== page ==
Regensburg's medieval charms

Regensburg's medieval charms
Photo: DPA

As part of our summer tour of Germany's UNESCO World Heritage sites, we explore the old city of Regensburg in south east Germany, now a vibrant university town steeped in medieval history.


First founded in 179 AD by Roman Emperor Marcus Aurelius, Regensburg later became the first capital of Bavaria and Free Imperial city of the Holy Roman Empire.

The city's historic central strategic and political importance has certainly left its mark - all the political, economic and religious developments of the Middle Ages are reflected here.

Visitors to Regensburg are transported back in time when walking the narrow, winding lanes of the old quarter to take in St. Peter's cathedral, the courtyards and private chapels of the medieval patrician houses, the palace of the Princes of Thurn and Taxis and the Romanesque and Gothic buildings.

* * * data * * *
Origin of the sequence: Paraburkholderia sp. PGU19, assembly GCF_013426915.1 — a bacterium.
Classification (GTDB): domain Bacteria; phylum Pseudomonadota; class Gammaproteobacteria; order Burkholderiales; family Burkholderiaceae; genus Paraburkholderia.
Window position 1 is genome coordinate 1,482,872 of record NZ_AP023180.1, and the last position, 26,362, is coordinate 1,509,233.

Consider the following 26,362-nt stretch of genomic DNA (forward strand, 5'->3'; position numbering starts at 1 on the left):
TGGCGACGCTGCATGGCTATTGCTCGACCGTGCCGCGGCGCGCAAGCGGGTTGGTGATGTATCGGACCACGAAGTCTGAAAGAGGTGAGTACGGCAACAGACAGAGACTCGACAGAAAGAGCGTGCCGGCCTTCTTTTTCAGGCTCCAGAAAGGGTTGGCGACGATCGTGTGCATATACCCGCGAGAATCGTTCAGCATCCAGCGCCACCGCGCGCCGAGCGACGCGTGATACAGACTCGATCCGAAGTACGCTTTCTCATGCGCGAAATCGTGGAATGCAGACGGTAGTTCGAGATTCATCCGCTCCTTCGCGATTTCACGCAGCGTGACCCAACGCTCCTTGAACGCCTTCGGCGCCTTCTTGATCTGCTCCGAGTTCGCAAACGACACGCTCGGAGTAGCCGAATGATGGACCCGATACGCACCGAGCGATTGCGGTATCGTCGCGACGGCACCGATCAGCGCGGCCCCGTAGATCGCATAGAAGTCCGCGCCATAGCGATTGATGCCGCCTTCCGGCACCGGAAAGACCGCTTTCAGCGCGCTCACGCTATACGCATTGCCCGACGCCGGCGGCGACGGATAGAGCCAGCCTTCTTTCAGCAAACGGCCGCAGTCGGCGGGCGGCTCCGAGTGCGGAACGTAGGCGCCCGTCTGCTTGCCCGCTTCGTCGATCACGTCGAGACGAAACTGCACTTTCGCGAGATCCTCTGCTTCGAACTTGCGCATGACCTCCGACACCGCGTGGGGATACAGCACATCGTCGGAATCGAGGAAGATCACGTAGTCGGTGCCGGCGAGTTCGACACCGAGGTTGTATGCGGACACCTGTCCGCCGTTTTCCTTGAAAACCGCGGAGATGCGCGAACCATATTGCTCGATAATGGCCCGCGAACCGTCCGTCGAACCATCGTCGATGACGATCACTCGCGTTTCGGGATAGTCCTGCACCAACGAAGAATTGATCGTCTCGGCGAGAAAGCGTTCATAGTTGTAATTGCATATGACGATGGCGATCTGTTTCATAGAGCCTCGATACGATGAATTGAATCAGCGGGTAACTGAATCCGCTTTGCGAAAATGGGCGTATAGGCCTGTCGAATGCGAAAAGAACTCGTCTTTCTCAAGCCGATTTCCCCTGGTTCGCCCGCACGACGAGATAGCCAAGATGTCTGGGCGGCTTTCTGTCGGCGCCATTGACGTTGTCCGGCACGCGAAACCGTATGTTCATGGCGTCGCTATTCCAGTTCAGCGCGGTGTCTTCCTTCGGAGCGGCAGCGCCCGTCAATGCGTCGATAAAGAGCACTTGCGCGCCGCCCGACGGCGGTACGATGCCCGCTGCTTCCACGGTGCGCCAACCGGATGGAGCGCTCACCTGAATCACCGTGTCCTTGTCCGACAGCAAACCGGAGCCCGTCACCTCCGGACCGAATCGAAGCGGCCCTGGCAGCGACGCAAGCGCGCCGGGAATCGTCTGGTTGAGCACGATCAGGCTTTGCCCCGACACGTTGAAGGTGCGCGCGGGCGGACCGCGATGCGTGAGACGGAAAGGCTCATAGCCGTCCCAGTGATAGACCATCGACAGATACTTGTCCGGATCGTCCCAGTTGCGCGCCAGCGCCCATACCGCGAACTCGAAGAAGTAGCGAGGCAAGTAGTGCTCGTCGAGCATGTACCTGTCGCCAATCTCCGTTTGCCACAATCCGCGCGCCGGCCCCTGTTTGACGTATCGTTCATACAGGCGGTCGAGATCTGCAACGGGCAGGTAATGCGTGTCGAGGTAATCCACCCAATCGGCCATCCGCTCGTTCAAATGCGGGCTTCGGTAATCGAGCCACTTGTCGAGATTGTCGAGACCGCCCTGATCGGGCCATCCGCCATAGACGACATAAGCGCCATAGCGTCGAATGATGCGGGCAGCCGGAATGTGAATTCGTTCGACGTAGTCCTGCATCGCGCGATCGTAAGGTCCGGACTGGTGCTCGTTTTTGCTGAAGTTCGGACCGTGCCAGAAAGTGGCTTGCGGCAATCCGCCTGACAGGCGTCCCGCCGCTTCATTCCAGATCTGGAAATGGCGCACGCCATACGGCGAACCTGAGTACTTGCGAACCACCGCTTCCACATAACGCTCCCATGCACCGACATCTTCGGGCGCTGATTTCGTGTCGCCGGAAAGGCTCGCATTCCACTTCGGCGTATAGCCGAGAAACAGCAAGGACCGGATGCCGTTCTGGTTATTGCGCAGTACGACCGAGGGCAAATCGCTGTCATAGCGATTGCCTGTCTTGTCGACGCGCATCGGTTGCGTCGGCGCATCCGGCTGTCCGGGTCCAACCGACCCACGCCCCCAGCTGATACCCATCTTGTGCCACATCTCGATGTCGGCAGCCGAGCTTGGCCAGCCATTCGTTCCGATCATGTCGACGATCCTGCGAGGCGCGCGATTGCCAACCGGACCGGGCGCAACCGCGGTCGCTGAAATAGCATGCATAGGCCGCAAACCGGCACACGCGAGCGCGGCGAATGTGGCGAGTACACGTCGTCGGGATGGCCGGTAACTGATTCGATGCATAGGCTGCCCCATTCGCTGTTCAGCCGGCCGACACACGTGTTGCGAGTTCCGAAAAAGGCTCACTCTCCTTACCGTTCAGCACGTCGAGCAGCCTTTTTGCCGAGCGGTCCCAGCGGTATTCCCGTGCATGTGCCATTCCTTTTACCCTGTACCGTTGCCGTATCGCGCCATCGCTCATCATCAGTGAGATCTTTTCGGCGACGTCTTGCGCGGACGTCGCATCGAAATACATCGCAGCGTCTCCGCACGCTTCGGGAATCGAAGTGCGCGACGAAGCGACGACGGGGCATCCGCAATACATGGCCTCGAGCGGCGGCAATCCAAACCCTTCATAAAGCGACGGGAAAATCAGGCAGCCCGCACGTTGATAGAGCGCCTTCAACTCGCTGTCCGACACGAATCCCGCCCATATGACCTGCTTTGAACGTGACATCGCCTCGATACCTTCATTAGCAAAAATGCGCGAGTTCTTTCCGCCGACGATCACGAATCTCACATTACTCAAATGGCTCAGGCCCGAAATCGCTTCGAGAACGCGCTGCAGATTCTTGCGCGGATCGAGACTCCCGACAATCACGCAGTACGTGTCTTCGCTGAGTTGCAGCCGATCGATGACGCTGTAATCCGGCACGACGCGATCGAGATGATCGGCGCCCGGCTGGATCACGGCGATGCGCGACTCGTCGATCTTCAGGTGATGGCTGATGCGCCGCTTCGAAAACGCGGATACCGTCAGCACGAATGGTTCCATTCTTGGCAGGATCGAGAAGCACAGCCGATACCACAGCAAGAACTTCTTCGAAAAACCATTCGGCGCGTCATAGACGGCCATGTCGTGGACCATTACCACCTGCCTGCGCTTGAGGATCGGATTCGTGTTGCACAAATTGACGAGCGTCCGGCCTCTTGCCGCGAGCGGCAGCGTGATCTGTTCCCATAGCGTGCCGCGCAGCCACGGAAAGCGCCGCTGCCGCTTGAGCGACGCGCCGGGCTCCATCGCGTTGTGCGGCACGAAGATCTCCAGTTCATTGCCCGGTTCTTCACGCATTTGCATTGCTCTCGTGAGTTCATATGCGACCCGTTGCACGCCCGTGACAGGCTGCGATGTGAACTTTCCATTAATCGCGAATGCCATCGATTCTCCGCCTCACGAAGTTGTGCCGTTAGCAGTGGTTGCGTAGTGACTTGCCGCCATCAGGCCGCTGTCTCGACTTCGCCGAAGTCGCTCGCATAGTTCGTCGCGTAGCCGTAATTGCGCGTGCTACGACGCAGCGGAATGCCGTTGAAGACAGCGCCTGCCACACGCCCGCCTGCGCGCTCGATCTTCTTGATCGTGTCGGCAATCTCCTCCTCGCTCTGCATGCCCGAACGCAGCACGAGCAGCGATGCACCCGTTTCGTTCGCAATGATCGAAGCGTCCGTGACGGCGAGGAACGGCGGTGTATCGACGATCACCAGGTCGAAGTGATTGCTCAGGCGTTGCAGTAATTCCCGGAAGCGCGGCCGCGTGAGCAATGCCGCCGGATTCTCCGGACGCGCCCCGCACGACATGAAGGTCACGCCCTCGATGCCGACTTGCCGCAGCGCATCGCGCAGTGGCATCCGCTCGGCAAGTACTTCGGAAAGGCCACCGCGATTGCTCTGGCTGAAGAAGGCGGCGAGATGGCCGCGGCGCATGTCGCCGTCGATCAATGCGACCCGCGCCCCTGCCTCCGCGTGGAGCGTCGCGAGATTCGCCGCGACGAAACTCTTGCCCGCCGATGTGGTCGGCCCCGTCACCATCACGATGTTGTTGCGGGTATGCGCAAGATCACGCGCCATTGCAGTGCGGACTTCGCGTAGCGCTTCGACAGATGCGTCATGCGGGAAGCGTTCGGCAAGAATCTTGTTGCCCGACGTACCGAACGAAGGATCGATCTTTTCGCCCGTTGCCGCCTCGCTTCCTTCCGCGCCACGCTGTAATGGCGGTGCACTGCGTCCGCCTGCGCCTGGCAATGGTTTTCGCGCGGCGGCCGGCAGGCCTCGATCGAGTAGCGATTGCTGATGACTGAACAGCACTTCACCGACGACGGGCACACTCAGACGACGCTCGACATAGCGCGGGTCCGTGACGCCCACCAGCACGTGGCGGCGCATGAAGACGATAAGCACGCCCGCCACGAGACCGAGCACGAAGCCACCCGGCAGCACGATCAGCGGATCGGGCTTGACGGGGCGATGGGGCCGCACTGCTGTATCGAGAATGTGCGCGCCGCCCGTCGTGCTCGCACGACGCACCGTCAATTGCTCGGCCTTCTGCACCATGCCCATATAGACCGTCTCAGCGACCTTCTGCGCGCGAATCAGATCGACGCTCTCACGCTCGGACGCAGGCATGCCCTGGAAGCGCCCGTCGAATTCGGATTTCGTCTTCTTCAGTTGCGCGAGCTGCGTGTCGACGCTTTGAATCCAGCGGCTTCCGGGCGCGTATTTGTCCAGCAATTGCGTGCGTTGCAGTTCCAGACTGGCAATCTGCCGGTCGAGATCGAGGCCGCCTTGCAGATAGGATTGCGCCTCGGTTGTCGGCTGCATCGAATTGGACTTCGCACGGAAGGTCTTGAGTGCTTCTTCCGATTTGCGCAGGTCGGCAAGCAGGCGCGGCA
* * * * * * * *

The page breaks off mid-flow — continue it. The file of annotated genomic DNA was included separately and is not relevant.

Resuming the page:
Other attractions include the architecturally masterful medieval Stone Bridge across the Danube, from where the view of the city's steeples, colourful houses and arches is almost Mediterranean - justifying Regensburg's reputation as "Italy's northernmost town."

The historic city has been a UNESCO-World Heritage site since 2006.



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